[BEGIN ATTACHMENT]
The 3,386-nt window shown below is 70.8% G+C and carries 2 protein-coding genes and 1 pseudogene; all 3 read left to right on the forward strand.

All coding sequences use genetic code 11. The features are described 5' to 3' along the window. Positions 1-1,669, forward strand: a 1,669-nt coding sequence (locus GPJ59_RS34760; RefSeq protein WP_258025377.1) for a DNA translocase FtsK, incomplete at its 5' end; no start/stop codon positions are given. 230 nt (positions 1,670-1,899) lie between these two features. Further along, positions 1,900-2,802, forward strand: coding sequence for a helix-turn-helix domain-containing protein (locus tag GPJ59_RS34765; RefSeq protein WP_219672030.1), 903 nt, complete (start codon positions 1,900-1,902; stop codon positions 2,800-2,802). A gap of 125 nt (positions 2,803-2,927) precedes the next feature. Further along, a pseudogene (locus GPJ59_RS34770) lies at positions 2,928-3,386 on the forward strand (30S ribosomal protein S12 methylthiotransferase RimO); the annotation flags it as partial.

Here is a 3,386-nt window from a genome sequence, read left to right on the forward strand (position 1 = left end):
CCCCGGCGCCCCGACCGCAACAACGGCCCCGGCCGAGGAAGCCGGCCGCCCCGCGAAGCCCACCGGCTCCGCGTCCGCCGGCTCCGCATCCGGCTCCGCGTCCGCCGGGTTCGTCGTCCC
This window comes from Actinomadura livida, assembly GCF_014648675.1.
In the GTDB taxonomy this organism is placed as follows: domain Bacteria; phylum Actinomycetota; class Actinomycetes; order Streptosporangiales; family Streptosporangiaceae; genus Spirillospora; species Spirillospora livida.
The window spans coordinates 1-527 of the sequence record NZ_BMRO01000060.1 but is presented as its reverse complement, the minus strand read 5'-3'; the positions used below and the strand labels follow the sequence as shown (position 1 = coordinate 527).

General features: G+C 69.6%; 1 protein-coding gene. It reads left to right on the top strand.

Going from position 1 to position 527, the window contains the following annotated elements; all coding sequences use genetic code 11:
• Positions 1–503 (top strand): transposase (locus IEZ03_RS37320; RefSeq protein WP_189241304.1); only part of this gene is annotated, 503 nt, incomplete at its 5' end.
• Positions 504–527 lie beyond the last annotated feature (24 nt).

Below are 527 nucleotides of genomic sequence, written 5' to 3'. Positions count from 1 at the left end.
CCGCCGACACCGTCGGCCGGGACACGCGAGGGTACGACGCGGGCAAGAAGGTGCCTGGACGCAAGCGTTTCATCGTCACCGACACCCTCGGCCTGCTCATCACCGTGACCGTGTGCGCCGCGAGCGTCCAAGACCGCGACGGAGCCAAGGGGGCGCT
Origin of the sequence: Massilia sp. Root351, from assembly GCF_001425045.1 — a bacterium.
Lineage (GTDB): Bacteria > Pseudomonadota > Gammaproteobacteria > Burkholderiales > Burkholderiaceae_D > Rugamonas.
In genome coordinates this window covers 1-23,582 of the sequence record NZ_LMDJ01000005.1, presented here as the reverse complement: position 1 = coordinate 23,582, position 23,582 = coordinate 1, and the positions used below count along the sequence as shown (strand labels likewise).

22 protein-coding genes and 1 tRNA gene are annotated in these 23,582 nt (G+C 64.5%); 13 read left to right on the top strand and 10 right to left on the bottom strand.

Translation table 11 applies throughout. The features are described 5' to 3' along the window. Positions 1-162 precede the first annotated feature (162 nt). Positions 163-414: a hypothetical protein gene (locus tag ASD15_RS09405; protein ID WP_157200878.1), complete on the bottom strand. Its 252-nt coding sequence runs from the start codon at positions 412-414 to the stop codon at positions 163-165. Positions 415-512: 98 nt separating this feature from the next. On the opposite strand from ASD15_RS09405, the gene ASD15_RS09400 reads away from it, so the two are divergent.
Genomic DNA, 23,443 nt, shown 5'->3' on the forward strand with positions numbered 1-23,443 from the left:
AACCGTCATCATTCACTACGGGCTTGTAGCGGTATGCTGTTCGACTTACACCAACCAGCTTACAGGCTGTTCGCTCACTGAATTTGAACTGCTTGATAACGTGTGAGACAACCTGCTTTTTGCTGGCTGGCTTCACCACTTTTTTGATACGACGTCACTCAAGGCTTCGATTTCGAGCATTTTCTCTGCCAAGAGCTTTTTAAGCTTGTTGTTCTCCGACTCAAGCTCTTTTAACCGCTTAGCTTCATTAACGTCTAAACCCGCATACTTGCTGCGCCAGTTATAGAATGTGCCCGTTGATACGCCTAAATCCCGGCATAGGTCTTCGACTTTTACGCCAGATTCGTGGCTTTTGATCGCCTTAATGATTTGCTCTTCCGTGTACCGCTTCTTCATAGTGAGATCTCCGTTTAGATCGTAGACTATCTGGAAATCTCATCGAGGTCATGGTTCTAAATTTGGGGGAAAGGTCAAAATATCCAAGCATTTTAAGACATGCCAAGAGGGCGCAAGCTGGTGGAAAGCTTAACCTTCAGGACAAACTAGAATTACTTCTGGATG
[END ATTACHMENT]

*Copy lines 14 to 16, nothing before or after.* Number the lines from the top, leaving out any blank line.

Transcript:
Origin of the sequence: Massilia sp. Root351, from assembly GCF_001425045.1 — a bacterium.
Lineage (GTDB): Bacteria > Pseudomonadota > Gammaproteobacteria > Burkholderiales > Burkholderiaceae_D > Rugamonas.
In genome coordinates this window covers 1-23,582 of the sequence record NZ_LMDJ01000005.1, presented here as the reverse complement: position 1 = coordinate 23,582, position 23,582 = coordinate 1, and the positions used below count along the sequence as shown (strand labels likewise).